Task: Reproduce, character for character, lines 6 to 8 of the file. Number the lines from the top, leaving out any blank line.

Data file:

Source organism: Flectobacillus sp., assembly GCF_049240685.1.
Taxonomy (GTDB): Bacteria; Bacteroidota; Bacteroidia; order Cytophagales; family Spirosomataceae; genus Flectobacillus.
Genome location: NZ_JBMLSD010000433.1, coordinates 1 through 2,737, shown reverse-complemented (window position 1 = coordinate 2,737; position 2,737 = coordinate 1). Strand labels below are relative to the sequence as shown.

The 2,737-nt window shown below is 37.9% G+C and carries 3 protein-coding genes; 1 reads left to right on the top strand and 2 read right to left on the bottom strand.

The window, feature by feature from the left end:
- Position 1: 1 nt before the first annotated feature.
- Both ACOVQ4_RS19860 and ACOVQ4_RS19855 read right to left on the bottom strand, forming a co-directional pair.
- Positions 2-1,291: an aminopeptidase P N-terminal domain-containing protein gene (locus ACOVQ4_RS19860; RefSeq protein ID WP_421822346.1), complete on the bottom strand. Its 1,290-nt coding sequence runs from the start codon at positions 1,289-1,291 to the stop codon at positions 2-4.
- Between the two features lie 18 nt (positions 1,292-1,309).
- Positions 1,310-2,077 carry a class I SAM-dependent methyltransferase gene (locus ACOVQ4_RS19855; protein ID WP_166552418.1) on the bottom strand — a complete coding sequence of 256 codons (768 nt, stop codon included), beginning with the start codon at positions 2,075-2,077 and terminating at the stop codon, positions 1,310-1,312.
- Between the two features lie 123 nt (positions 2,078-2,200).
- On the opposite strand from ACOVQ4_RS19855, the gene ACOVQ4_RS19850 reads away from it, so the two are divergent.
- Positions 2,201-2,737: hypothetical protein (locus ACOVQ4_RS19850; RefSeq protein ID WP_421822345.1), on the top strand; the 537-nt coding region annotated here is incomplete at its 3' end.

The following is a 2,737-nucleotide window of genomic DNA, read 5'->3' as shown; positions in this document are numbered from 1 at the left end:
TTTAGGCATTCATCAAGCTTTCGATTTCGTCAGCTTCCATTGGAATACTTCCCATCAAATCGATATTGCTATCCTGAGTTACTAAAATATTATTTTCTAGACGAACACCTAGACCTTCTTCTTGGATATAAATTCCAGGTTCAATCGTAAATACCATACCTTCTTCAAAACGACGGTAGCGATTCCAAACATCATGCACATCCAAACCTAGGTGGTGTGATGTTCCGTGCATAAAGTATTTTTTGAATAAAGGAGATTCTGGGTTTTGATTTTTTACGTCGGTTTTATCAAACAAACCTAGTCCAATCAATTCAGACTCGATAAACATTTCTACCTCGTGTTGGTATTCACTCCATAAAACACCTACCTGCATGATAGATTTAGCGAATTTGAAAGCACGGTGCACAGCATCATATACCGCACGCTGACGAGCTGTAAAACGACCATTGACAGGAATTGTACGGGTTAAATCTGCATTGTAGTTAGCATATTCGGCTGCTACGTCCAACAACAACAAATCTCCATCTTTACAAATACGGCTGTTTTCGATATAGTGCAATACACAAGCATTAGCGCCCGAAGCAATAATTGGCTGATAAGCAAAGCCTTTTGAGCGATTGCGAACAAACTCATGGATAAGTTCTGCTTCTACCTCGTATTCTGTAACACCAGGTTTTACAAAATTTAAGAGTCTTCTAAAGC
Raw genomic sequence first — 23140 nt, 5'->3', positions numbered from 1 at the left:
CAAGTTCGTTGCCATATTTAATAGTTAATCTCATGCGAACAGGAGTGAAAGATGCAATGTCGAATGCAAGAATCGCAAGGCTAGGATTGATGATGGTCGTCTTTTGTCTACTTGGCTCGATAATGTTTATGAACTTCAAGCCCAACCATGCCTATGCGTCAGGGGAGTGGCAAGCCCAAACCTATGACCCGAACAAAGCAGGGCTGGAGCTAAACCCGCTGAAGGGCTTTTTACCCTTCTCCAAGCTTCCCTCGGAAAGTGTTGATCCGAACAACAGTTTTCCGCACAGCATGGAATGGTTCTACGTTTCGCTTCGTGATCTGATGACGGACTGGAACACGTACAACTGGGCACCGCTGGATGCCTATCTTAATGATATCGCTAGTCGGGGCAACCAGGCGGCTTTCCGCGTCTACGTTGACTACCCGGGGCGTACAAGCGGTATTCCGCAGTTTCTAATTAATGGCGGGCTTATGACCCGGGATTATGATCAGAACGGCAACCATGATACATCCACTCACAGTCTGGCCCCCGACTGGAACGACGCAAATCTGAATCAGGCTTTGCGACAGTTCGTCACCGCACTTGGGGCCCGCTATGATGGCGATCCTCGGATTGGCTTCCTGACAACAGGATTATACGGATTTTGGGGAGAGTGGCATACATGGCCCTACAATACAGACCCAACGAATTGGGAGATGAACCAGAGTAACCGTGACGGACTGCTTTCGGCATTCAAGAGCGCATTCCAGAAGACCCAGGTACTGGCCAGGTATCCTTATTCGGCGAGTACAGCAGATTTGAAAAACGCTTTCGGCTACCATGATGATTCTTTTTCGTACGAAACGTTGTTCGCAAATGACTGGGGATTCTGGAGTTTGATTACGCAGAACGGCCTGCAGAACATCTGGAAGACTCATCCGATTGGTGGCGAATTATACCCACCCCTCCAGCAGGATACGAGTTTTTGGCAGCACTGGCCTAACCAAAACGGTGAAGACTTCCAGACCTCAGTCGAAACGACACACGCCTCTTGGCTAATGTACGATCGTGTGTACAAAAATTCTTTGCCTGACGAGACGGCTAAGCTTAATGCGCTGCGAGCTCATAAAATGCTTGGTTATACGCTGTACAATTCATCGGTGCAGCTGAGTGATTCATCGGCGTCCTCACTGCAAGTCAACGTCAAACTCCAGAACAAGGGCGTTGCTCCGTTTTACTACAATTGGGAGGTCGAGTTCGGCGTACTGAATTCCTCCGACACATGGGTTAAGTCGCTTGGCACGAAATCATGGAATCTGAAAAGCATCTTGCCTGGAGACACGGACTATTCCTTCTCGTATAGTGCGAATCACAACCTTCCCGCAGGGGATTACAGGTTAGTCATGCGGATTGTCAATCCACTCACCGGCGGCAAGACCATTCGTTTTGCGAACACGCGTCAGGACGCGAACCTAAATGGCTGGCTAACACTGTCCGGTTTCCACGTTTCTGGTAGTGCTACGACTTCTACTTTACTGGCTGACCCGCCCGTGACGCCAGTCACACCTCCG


- Position 1: 1 nt before the first annotated feature.
- Both ACOVQ4_RS19860 and ACOVQ4_RS19855 read right to left on the bottom strand, forming a co-directional pair.
- Positions 2-1,291: an aminopeptidase P N-terminal domain-containing protein gene (locus ACOVQ4_RS19860; RefSeq protein ID WP_421822346.1), complete on the bottom strand. Its 1,290-nt coding sequence runs from the start codon at positions 1,289-1,291 to the stop codon at positions 2-4.